by Kent Sterling
At the University of Alabama, head football coach Nick Saban is paid over $7,000,000 per year. His assistant coaches earn an additional $5.2 million. The support staff makes another $2.9 million.
Players get an education worth $12,591 (in-state) per year, and if they exercise some initiative to monetize their brand, the NCAA suspends them from participating. The majority of that $12,591 is a pass through expense for which the university bears no true burden.
Ticket sales for Alabama football games account for $36.2 million. Licensing brings in an additional $11.2 million. The increase in annual revenue for Alabama athletics from 2005-2013 – $81,489,358.
Those are the raw numbers as compiled and reported by CBS Sports Jon Solomon, and they speak to the growing chasm in earnings for the universities/coaching staffs, and student-athletes.
Somehow, the perception of coaches is that of reasonable and giving educators who are mentors first and earners second, while players are scurrilous and money-grubbing rascals who swap autographs for tattoos and food stamps when they aren’t shoplifting groceries.
A Michigan fan tweeted to me last night that Jim Harbaugh’s decision to sign as the new football coach with the University of Michigan wasn’t about the money. Sure it wasn’t. That’s why he’s going to make $8-million plus per year. That’s damn nice of Harbaugh. What a guy!
Harbaugh’s return to Michigan because of love for his alma mater is a heart warming act of generosity is really the story people in Michigan are buying?
The reason Harbaugh agreed to become the coach at Michigan is most likely that no NFL team was willing to step up and pay at the same level Michigan is. To believe otherwise is invests hope that cash is not the overriding priority for coaches and schools. All evidence points to the contrary.
Schools continue to oppose paying players not because of some pie in the sky ideal of amateurism and purity. It exists because schools like keeping all the cash they can.
Coaches and administrators aren’t fools. They know where the cash for paying players will come from – their pockets. And before we start to blame the NCAA – they haven’t got a damn thing to do with it.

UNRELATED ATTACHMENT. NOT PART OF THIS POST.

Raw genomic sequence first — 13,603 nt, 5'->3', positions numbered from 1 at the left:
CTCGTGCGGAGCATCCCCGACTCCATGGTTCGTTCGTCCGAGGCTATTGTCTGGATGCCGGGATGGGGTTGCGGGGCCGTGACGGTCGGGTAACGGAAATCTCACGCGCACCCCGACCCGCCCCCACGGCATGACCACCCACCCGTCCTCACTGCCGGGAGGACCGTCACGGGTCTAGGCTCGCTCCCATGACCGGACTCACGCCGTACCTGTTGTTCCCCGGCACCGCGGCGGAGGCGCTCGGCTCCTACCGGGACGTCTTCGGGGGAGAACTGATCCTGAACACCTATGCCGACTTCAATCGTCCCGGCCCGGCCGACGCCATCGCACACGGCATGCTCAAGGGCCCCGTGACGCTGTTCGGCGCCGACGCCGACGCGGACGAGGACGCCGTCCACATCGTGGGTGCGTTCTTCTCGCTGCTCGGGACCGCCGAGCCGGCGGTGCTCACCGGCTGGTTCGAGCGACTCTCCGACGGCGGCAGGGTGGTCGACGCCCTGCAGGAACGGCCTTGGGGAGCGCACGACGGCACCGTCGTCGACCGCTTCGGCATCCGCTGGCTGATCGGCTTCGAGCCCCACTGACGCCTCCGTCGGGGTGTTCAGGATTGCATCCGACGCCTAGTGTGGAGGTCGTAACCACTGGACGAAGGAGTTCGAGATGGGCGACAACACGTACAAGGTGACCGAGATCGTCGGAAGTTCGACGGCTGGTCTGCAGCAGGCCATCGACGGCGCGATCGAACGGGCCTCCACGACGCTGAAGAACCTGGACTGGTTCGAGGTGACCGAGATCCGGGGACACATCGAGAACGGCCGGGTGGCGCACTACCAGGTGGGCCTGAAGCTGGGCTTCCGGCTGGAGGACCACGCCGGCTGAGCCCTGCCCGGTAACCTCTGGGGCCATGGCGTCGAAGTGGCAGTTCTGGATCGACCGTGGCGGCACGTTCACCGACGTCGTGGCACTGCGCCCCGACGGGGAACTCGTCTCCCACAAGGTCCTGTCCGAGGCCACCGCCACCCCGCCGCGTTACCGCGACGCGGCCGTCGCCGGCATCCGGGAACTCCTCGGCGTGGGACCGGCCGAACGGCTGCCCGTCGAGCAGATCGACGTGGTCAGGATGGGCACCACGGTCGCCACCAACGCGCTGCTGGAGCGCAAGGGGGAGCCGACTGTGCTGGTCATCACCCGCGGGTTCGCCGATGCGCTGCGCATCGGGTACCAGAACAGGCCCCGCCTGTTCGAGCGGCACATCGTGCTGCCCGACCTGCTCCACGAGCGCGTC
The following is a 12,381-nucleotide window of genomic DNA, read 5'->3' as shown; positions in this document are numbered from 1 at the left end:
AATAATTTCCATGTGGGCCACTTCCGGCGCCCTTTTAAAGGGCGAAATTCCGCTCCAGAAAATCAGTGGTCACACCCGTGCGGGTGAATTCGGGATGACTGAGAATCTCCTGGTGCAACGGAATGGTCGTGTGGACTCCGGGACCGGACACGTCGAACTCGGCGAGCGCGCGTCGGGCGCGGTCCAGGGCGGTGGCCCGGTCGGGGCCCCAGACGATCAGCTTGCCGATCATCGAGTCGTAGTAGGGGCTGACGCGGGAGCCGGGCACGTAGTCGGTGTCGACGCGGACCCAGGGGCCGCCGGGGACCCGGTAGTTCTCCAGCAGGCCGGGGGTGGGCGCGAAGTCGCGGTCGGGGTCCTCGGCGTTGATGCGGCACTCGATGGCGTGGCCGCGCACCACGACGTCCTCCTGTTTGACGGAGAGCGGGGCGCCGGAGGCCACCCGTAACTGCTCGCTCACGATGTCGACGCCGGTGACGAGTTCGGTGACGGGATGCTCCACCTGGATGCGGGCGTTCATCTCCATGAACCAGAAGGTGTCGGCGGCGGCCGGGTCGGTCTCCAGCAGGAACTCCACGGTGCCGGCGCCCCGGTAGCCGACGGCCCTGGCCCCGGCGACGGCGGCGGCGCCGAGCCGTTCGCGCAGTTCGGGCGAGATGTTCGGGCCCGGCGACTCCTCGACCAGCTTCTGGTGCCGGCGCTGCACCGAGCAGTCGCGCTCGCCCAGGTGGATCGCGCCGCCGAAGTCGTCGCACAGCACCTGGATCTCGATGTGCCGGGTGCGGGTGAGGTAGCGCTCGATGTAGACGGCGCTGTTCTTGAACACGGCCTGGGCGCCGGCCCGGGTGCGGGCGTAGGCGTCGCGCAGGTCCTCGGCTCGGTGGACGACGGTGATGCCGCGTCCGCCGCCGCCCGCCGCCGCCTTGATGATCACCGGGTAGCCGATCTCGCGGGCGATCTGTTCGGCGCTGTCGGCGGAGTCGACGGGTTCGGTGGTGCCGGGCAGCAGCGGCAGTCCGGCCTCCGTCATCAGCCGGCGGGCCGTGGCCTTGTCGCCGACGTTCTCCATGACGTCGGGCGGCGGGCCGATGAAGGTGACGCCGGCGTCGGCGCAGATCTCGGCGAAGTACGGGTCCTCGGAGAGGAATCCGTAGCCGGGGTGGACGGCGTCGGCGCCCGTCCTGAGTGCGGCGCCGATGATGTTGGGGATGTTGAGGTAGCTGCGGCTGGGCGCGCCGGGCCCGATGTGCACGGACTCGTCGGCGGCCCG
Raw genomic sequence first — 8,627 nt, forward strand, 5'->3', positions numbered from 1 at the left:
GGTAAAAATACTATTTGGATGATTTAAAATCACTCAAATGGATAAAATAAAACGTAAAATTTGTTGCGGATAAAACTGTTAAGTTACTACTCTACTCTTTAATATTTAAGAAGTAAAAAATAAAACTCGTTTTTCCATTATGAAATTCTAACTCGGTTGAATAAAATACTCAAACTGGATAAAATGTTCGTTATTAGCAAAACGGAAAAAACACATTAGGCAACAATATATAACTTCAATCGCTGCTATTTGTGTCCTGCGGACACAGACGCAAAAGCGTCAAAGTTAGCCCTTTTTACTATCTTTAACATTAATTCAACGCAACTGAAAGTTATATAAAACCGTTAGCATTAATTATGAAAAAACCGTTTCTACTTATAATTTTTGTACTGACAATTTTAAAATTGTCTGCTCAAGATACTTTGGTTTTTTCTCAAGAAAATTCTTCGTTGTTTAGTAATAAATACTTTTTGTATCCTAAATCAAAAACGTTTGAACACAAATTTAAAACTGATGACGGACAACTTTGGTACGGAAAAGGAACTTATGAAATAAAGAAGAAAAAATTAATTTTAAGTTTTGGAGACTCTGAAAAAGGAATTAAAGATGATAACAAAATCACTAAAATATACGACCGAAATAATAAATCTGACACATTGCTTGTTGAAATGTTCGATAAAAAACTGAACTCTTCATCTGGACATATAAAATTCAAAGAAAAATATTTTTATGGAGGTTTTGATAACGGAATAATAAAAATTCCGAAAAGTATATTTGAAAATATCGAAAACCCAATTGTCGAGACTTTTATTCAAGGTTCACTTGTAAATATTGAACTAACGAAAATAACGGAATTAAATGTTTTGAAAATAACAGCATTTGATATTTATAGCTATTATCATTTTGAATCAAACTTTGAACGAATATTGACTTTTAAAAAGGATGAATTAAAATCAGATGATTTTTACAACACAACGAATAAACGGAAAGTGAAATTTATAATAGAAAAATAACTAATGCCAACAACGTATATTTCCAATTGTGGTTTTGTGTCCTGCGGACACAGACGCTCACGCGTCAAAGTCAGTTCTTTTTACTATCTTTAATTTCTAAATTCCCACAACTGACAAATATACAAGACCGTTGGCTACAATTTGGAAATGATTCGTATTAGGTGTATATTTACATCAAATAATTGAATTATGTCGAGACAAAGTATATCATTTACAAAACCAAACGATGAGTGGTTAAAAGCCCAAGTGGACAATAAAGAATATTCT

The NCAA is not an oversight organization. It’s comprised of member schools run by administrators who are the very people who want to keep the money the profit center of football and men’s basketball provides. NCAA president Mark Emmert isn’t empowered to make unilateral changes to the financial schematics of college sports. Emmert acts on members’ wishes, and those wishes right now are to perpetuate the myth that somehow players not being paid is about decency rather than greed.
Paying people commensurate to their value is the construct that propels wealth in America, and it is embraced in every business but college athletics. Sadly, that greed even extends to young men who seek to profit from the value of their own brand, and why is that? The $10+ million Alabama reaps because of licensing is a pretty good explanation.
Public school bureaucrats can yelp all they like about the Pandora’s Box of unintended consequences that allowing athletes to sign autographs for cash would uncrate, but the sad truth is that the answer here is as it always is – people like to hold onto the cash they have and expect to have.
Football at Alabama is little more than a developmental wing of the NFL. To assert the availability of an education is compensation enough for those athletes assumes they deserve no level of self-determination whatsoever, and they should simply be happy with the opportunity to spend four years of debt free living on a college campus surrounded by beautiful women and outstanding trainers and facilities.
I’ll buy that as soon as coaches are paid like professors, whose average pay is $97,800 at Alabama. Pretty decent salary. The reason that isn’t that good enough for Saban is the same as why tuition/room-and-board shouldn’t be good enough for Amari Cooper and Landon Collins.